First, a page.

An injury to a key offensive contributor could have a major impact on the Baltimore Ravens' upcoming game at the New York Jets, and the Ravens are relieved that this time it is their opponent that must replace the missing piece.
New York quarterback Chad Pennington, one of the catalysts behind the Jets' 6-2 start, was injured on a scramble in the first quarter of the Jets' 22-17 loss to Buffalo, but continued to play into the fourth quarter. An MRI exam Monday revealed a strained right rotator cuff, and he is expected to be sidelined for two to four weeks.
Quincy Carter, who led the Dallas Cowboys to a 10-6 record and the playoffs last year as the starter, will start against the Ravens. Carter completed 2 of 3 passes for 66 yards in relief of Pennington, including a 51-yard touchdown pass to Santana Moss.
"We'll have to get a feel for exactly how they will use Quincy Carter, which there's limited information on, so we'll have to project a little that way," Baltimore Coach Brian Billick said. "It's certainly going to affect it. Clearly, they're different-style quarterbacks. . . .
"There's nothing more dramatic in the NFL that you have to deal with than a change at quarterback, for whatever purposes, due to performance or due to injury."
The Ravens (5-3) have dealt with missing offensive pieces throughout the season: running back Jamal Lewis missed two games serving an NFL suspension, and tight end Todd Heap (ankle) and left tackle Jonathan Ogden (hamstring) have missed games. Billick said that he would wait until Wednesday to update the status of Heap and Ogden, as well as that of cornerback Deion Sanders, who left the Ravens' 27-13 win over Cleveland with a toe injury.
Billick spent part of his weekly news conference defending his play-calling in Sunday night's win. The Ravens opened with four straight passes, three of which fell incomplete. Lewis didn't get his first touch until the second play of the second series. At halftime, quarterback Kyle Boller had twice as many pass attempts (24) as Lewis had carries (12).
Lewis finished with 81 yards on 22 carries. He scored the Ravens' only offensive touchdown, a two-yard run that capped a three-play, nine-yard drive in the fourth quarter. Afterward, Lewis seemed bothered by his limited opportunities.
"We have to stick with what we know best. We got to stick with running the football early, set the tempo. I feel kind of held back," said Lewis, who ran for a combined 500 yards in two games against Cleveland last year. "I didn't feel rusty, but I kind of wanted my number called a little more."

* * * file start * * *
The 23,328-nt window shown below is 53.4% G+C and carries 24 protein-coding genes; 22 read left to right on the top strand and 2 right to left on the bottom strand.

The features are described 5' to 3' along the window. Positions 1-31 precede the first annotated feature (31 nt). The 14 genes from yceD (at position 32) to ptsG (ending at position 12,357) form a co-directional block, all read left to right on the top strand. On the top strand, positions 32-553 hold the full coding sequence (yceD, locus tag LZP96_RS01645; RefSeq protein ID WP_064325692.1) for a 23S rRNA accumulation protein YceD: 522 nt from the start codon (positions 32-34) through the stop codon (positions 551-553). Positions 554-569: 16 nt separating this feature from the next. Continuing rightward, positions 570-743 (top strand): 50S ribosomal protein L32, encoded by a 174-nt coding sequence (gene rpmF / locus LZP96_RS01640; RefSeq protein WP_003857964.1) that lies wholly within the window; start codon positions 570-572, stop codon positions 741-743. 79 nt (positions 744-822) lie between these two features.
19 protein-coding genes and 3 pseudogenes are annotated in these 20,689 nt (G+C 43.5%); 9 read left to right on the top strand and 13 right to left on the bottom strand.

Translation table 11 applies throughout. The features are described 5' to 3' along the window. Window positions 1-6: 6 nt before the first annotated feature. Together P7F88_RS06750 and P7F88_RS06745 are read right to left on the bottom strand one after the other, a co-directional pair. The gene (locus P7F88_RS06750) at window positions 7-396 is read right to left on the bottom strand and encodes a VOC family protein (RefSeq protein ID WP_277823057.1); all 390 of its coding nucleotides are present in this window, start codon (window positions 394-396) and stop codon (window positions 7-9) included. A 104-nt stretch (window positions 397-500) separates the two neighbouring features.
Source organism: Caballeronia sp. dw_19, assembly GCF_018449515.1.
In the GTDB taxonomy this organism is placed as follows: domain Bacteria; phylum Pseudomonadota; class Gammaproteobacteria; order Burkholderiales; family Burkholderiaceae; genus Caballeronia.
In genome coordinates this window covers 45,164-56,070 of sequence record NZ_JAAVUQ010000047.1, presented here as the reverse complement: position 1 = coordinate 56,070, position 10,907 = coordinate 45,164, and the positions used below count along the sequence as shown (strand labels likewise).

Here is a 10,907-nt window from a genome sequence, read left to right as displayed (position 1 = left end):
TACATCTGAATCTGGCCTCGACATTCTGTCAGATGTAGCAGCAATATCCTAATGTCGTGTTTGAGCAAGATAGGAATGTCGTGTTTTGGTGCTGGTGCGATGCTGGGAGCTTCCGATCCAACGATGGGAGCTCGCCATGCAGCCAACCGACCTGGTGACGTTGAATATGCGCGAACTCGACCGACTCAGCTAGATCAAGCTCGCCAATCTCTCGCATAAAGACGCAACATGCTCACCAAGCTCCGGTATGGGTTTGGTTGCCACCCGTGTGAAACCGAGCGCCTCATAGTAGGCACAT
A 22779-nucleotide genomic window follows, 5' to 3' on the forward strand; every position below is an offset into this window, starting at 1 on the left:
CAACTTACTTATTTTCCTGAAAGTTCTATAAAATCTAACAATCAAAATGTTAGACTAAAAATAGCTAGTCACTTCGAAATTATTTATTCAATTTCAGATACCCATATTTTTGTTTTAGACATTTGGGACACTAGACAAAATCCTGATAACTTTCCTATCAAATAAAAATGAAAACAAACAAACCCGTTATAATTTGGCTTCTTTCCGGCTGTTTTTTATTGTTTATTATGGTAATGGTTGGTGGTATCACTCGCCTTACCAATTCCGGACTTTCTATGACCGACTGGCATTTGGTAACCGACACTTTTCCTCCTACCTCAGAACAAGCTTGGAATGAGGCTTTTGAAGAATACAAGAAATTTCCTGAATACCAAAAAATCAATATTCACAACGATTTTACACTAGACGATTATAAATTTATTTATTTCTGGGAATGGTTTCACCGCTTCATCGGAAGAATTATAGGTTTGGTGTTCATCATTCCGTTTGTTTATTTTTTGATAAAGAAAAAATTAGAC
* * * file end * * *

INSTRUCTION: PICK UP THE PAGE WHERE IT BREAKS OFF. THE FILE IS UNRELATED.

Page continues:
Billick said that he and Lewis spoke earlier in the day, and that Lewis was not questioning the coaches or the play-calling. According to Billick, Lewis was just expressing frustration in that he wanted to have a bigger night, he wanted to have more of an impact, and he needed more carries to get into a rhythm.
"What Jamal was trying to say -- obviously, every back wants the ball a lot," Billick said. "He wanted to have a big game, and that was important. There's always a certain level of frustration; I wanted him to have a big game. He needs to carry the ball more. . . . Any time Jamal Lewis doesn't have 25 carries, it's probably not as good a night as we need to have."
Lewis averaged 24.2 carries per game last season, when he ran for 2,066 yards, the second-highest total in NFL history, and he had 25 or more carries in eight games. At the halfway point this season, Lewis is averaging 21.2 carries per game, and he has had only one game in which he had more than 25 carries (28 in Baltimore's 17-10 win over Washington). Kansas City's Priest Holmes, the NFL's leading rusher, averages 24.5 carries per game.
"Two weeks ago, you all were shoving it down my throat for not throwing the ball more. You guys are very tough to please," Billick said. "I imagine if Jamal carries the ball 45 times and we win the game, and Kyle's back to throwing it 18 times, [the media are] going to have to write about why aren't we throwing the ball more and how come you're not respecting the outside receivers. There's this constant balance."
Ravens Note: B.J. Sams has 364 punt return yards midway through the season, which is a new Ravens rookie record. Jermaine Lewis set the previous rookie record of 339 yards in 1996.